Who We Are

Introduction: Meeting the Need

With a general cultural decline in family cohesiveness, there is an incredible need to strengthen the domestic church from within. Catholic Social Teaching highlights the Call to Family, Community, and Participation in order to honor not only the sacred nature of the human person, but the social nature as well. Pope St. Paul VI specifies in Gaudium et Spes (The Church in the Modern World) that “the well-being of the individual person and of both human and Christian society is closely bound up with the healthy state of the community of marriage and the family.” It is imperative that each individual within the family unit has access to resources that bring about healing and wholeness ordered towards the universal call to holiness. This includes programs promoting spiritual growth, healthy nutrition and exercise routines, marital and parent-child relationships, inner healing, vocation discernment, and financial stewardship.

Rising levels of depression and anxiety across all age levels has resulted from a lack of authentic connection between family and community members, thus leading to the overall disintegration of the individual (Hidaka, 2012). Understanding that the human person is made of different parts all animated by the soul, there is a growing appreciation for the various dimensions being more wholly integrated with one another – body, mind, and spirit. It has long been known that diet and exercise directly affect physical health, but with a higher incidence of stress-related chronic illnesses and a strong correlation between emotional well-being and regular prayer life, there is an obvious multidimensional cohesiveness within the human being where the strength or weakness of one area will have its effect on the others (Karff, 2009).

While our local parishes generously offer the sacraments to the local parishioners, as well as formation opportunities to children and teens, young families are often left struggling in a season when they need the most support and guidance. The negative effects of stress and isolation float to the surface when they are without others to relate to or to journey with them in their parenting years. There is a great need for family catechesis and community support for parents as the primary educators and catechists of their children. The family catechesis model has been implemented in a variety of ways in parishes across the United States; however, it is not yet widespread, and the crisis of youth falling away from the Church continues. This may pose a heavy burden on the local church, but its benefits show that investment from the greater Catholic community will be well-worth it (Adrians, 2020).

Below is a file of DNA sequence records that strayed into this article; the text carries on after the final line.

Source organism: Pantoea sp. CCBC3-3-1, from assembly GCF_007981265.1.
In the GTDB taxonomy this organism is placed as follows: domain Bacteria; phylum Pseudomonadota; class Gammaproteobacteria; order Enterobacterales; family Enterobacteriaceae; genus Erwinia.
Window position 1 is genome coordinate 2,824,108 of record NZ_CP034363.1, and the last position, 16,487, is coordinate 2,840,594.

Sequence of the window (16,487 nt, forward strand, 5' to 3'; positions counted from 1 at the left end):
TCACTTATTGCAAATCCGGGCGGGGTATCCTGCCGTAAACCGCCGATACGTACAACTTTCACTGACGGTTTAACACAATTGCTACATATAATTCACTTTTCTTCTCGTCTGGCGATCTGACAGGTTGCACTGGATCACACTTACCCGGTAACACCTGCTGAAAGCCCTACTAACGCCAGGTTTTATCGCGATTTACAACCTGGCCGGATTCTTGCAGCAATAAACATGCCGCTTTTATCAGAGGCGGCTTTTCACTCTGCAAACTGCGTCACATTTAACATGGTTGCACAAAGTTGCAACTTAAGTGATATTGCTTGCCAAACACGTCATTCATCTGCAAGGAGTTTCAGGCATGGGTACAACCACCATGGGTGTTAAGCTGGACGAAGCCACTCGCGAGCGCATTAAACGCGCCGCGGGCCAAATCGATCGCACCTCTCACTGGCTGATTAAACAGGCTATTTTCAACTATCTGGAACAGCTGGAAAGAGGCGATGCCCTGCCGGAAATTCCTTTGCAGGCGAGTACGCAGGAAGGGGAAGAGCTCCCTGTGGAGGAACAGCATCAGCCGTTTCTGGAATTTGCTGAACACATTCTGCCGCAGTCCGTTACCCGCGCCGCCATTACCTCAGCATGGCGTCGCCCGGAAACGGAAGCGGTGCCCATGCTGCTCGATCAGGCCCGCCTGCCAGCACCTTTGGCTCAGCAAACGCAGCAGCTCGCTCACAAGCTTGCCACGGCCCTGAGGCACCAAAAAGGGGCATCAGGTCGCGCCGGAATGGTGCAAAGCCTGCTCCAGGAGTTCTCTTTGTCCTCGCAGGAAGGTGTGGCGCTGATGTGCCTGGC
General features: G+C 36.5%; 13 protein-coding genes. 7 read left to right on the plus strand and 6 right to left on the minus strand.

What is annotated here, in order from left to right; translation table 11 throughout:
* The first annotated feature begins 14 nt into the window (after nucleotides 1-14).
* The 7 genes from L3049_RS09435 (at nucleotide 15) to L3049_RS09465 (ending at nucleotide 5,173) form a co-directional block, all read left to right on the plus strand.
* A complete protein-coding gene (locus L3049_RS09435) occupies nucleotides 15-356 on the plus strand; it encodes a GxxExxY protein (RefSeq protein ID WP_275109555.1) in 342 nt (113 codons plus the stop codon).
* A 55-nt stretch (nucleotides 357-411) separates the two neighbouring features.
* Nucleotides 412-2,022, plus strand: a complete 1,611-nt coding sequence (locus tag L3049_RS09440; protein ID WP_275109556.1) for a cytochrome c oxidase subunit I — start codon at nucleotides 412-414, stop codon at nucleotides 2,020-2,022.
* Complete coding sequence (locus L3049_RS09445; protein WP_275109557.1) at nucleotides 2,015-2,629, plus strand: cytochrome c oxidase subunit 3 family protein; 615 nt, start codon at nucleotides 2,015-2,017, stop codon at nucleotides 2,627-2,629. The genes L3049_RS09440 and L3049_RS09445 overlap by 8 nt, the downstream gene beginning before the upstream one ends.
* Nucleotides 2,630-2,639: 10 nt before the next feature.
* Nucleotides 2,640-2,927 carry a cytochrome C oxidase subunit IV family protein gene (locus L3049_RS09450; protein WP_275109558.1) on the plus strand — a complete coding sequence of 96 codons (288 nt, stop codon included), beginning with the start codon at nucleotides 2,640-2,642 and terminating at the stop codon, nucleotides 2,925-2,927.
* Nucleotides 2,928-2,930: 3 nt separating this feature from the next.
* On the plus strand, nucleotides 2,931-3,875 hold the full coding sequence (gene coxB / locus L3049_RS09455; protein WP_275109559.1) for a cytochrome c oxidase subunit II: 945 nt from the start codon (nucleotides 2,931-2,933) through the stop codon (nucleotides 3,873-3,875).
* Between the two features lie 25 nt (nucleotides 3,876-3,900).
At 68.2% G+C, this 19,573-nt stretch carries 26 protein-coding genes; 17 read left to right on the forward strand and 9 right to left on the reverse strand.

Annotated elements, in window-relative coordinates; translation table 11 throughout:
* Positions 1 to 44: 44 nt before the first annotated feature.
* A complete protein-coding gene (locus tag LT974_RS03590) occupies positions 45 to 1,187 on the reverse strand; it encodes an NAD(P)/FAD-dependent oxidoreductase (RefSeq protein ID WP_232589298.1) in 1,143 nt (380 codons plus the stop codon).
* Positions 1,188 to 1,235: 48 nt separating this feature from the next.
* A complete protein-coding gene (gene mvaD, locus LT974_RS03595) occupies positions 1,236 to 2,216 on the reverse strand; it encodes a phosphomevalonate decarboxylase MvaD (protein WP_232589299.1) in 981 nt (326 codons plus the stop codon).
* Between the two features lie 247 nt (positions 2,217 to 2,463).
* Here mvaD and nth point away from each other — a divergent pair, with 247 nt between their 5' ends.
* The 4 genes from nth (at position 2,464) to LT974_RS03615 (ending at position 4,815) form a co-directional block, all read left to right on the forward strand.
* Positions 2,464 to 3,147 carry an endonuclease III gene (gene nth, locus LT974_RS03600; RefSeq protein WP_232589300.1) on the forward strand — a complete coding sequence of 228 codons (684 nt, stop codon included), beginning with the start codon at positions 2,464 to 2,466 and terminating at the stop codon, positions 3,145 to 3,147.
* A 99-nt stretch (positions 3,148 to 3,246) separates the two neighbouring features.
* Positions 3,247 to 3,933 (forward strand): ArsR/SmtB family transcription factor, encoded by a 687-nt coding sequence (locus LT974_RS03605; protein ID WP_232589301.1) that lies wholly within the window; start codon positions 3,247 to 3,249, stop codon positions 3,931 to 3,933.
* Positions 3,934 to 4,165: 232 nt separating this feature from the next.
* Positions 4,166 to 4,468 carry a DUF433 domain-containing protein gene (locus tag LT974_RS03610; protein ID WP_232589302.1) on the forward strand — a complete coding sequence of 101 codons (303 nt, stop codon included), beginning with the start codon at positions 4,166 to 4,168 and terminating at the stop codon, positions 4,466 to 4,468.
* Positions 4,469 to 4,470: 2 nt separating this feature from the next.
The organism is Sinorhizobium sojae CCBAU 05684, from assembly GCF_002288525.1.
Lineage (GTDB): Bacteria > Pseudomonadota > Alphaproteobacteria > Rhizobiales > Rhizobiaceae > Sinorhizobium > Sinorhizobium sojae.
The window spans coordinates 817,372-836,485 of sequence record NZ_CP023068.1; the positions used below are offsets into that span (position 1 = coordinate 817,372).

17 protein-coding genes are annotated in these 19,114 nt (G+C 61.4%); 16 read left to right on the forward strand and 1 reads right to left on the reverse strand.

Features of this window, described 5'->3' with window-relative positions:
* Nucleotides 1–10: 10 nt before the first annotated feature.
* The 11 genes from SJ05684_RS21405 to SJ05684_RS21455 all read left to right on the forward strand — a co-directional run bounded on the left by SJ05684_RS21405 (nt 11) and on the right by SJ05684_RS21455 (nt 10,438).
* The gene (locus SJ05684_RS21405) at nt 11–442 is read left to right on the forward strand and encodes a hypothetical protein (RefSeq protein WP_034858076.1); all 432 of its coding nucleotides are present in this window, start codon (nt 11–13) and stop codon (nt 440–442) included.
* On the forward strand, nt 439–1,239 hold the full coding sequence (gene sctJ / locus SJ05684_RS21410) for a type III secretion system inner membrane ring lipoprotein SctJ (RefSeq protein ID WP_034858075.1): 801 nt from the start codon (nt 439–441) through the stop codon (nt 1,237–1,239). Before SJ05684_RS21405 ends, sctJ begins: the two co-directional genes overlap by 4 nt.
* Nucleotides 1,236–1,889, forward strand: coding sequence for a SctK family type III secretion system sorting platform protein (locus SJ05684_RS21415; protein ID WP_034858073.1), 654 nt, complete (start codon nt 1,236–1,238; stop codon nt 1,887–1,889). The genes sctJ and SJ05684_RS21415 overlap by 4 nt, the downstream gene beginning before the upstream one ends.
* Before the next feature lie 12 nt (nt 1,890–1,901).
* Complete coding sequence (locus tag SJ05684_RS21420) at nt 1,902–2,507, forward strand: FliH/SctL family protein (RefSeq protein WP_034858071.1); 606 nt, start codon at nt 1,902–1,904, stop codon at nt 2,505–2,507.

According to the California Catholic Conference (2020), “Catholic social teaching urges that parents be supported in their effort to raise well-formed, healthy children. And at the core of the family is a stable, healthy marriage.” Subsequently, the family is the fabric of society, as Pope St. John Paul II most clearly states in Familiaris Consortio (The Role of the Christian Family in the Modern World): “The future of humanity passes by way of the family.” We as sons and daughters of the Church must respond to this exhortation to take collaborative concrete action in advancing the centrality of Jesus Christ as reigning King of our hearts and our homes. It is only through the embodiment of Gospel values in our families that we will see a positive transformation of culture in generations to come (Cozzens, 2017).